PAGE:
Landscapes that attract feathered friends are easier to create than you might think. Shelter, food and water are the most important elements to incorporate. Accomplishing this is simply a matter of choosing the right plants for your landscape. The more variety of plants you have, the more species of feathered friends you’ll attract.
Natural woodlands are a good example of what plant combinations to use in your area. Increase the amount of edge between open areas and wooded areas. Where larger trees meet the open lawn is a great location for understory trees and shrubs.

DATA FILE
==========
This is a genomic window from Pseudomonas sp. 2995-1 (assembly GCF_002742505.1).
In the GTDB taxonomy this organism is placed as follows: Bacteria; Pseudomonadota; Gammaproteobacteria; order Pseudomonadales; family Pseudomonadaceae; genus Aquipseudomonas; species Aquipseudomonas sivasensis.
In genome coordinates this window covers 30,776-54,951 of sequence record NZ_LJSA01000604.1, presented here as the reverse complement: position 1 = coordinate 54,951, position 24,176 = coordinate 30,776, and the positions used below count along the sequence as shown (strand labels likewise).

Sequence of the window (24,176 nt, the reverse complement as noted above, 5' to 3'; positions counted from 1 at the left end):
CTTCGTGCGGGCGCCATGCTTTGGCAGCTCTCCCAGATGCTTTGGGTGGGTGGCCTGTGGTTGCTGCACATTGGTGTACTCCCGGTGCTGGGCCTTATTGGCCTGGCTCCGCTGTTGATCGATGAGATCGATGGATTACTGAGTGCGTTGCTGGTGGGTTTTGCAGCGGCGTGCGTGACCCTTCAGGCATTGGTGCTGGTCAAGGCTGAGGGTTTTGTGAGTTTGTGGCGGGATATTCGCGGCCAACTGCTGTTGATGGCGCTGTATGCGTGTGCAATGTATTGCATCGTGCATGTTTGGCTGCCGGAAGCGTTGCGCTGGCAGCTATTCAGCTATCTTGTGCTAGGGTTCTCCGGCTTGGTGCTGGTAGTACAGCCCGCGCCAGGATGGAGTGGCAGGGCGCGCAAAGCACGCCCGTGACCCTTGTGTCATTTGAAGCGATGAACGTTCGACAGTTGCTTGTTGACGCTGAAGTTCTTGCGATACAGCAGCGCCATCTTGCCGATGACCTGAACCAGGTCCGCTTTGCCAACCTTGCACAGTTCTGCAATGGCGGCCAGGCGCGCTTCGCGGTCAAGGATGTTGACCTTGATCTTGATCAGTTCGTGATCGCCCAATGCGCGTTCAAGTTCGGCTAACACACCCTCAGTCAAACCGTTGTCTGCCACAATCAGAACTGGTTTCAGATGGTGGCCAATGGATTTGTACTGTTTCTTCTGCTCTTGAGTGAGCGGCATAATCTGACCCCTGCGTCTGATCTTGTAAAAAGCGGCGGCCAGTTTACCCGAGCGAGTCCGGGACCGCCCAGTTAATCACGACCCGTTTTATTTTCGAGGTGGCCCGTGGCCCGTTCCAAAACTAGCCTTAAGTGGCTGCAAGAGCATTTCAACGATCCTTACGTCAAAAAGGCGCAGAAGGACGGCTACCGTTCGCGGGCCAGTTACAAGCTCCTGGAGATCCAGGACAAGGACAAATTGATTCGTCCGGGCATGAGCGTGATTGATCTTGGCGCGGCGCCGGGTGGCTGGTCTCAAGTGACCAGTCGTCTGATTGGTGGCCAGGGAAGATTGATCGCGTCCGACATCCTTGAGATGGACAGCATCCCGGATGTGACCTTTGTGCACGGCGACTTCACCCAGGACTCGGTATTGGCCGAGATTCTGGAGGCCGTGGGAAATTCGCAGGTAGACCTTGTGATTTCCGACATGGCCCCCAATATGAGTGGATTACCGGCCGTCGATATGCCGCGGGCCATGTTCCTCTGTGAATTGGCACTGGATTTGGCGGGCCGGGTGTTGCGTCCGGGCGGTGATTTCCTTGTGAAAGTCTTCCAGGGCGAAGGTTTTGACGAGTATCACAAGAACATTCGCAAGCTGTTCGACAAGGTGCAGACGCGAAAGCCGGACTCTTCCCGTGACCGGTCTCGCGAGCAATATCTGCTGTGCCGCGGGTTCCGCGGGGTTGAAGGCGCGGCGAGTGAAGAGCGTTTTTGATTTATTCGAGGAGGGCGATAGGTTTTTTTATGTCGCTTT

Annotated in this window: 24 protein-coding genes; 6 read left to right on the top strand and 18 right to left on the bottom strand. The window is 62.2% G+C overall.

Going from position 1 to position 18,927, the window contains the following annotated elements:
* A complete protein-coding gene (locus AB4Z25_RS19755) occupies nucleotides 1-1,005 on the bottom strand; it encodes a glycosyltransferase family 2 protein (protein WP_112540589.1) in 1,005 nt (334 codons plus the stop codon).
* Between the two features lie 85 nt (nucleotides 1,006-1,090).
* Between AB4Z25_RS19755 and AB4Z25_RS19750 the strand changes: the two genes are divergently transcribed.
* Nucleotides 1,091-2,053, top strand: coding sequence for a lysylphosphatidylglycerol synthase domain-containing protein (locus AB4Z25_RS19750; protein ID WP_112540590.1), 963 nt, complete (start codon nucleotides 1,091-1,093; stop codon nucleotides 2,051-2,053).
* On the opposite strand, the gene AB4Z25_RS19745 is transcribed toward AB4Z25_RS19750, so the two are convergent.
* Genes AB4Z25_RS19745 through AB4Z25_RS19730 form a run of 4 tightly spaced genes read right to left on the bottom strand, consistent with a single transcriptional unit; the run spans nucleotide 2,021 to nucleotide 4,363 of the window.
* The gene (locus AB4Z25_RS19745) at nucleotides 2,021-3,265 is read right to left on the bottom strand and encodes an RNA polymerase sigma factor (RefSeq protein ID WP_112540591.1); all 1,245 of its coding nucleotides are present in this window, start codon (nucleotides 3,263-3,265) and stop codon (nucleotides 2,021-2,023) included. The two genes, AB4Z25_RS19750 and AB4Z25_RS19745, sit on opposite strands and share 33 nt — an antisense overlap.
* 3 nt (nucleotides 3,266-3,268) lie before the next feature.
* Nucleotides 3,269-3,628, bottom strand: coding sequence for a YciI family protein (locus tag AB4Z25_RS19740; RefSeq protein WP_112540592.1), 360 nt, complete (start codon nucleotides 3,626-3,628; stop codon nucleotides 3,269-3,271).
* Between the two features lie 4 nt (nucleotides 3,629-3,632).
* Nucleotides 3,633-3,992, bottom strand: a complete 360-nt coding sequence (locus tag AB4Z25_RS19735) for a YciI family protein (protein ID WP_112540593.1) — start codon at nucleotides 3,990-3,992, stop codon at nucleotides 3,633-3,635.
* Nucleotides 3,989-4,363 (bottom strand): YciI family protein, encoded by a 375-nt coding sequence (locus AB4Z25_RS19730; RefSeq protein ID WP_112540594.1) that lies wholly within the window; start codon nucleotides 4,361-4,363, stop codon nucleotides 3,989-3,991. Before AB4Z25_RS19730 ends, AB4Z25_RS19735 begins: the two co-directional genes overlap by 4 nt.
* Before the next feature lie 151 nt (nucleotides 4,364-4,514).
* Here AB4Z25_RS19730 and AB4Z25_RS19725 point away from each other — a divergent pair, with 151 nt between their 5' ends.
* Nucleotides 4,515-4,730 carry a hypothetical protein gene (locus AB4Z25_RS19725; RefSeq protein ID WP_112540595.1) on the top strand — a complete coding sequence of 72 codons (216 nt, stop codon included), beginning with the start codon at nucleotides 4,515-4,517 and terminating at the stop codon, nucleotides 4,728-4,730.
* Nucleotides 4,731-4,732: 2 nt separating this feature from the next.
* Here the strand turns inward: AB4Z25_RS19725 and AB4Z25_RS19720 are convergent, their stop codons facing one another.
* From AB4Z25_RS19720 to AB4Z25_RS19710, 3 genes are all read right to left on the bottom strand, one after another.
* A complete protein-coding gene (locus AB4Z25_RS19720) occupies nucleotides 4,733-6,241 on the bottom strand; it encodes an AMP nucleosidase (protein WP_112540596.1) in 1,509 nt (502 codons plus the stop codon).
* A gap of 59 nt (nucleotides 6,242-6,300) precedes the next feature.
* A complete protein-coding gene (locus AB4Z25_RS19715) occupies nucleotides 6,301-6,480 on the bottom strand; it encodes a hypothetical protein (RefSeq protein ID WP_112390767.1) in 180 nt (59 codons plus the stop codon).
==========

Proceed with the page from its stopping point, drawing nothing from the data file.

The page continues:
When planting, think levels:
- Grasses or ground cover (1 to 2 inches)
- Shrubs (2 to 5 feet)
- Small trees (5 to 15 feet)
- Tall trees (15 to 40 feet)
Consider plants and foliage that produce seeds, berries, nuts, sap and nectar – they provide year-round food and nesting supplies. Feeders also can help supplement the food supply. Again, there are many different styles, but a variety of feeders will attract different bird species.
Let’s not forget about water, which is necessary for birds. They’re drawn to the sound and motion of water as much as to the sight of it. Try adding a mister, dripper, or circulator pump to your fresh water bird bath or pond.
By Calvin Finch, Ph.D., Guest Author